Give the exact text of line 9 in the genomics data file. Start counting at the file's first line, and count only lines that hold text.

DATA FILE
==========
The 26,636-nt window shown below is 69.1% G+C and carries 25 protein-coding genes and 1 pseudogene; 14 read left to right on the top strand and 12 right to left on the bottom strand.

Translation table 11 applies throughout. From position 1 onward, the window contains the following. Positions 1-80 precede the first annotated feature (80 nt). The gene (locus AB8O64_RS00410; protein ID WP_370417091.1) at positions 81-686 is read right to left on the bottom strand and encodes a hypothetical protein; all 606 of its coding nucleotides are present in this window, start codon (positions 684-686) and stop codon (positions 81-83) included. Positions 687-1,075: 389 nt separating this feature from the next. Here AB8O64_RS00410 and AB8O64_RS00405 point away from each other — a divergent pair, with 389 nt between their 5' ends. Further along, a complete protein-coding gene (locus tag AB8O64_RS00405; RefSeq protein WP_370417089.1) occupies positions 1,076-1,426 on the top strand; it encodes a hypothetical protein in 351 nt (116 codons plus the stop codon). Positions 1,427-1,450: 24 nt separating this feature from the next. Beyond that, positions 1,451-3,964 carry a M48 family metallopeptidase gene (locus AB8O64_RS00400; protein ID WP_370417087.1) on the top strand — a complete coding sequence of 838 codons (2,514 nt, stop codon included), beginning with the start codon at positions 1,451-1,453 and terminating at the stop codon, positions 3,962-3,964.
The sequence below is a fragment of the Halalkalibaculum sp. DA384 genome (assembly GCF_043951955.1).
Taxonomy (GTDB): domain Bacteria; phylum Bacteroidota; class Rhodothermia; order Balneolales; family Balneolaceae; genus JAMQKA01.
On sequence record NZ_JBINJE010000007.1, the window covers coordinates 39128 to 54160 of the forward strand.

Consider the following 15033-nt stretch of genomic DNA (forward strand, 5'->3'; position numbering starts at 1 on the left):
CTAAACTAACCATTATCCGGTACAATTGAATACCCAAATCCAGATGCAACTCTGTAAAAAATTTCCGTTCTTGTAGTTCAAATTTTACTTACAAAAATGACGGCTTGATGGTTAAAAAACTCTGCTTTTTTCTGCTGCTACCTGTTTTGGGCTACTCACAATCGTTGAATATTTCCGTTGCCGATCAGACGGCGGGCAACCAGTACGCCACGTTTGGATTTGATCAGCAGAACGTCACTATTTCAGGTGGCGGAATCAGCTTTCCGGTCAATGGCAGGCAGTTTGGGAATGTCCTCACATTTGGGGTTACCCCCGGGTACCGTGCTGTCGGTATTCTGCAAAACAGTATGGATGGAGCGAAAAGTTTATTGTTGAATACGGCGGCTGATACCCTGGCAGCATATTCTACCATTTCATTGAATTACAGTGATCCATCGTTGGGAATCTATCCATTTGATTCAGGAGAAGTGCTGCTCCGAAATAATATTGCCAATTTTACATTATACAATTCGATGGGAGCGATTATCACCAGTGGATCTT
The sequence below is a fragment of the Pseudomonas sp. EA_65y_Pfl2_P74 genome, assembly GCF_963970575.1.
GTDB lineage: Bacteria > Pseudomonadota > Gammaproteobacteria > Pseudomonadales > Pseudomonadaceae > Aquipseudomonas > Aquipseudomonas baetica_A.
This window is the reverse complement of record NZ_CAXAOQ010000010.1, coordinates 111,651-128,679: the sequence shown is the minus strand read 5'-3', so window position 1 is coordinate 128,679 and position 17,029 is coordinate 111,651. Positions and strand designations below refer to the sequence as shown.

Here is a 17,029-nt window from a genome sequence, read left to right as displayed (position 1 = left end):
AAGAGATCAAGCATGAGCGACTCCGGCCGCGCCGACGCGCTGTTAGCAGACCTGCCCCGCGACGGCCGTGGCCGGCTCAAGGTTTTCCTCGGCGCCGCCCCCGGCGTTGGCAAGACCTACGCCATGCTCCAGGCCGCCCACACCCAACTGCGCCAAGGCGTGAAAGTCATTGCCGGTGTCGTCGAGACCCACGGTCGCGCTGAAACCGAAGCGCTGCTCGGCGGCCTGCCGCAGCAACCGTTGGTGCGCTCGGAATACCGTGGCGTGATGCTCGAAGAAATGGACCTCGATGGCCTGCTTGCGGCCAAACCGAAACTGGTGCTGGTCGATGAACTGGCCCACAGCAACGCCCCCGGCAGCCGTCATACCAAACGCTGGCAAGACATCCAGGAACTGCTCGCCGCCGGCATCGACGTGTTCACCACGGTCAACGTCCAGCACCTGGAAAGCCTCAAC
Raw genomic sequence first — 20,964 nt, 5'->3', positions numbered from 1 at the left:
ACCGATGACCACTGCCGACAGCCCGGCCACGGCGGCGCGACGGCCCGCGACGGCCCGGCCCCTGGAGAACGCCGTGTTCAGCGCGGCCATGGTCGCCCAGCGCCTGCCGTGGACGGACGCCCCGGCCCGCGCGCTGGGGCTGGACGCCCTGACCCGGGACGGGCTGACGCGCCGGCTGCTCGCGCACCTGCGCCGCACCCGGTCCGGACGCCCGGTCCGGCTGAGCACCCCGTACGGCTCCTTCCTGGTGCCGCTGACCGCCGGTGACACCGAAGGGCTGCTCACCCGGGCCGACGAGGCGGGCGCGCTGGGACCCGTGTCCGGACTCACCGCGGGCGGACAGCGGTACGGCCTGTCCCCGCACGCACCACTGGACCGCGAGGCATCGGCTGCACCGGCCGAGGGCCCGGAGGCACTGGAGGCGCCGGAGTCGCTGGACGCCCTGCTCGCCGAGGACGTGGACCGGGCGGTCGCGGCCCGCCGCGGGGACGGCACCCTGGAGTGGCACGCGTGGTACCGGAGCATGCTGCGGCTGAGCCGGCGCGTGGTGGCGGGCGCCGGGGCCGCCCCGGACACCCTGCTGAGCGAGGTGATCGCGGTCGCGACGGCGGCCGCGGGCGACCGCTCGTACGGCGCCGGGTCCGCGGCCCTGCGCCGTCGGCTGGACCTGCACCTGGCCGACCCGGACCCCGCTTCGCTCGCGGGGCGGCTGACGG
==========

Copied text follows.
GTDB lineage: Bacteria > Pseudomonadota > Gammaproteobacteria > Pseudomonadales > Pseudomonadaceae > Aquipseudomonas > Aquipseudomonas baetica_A.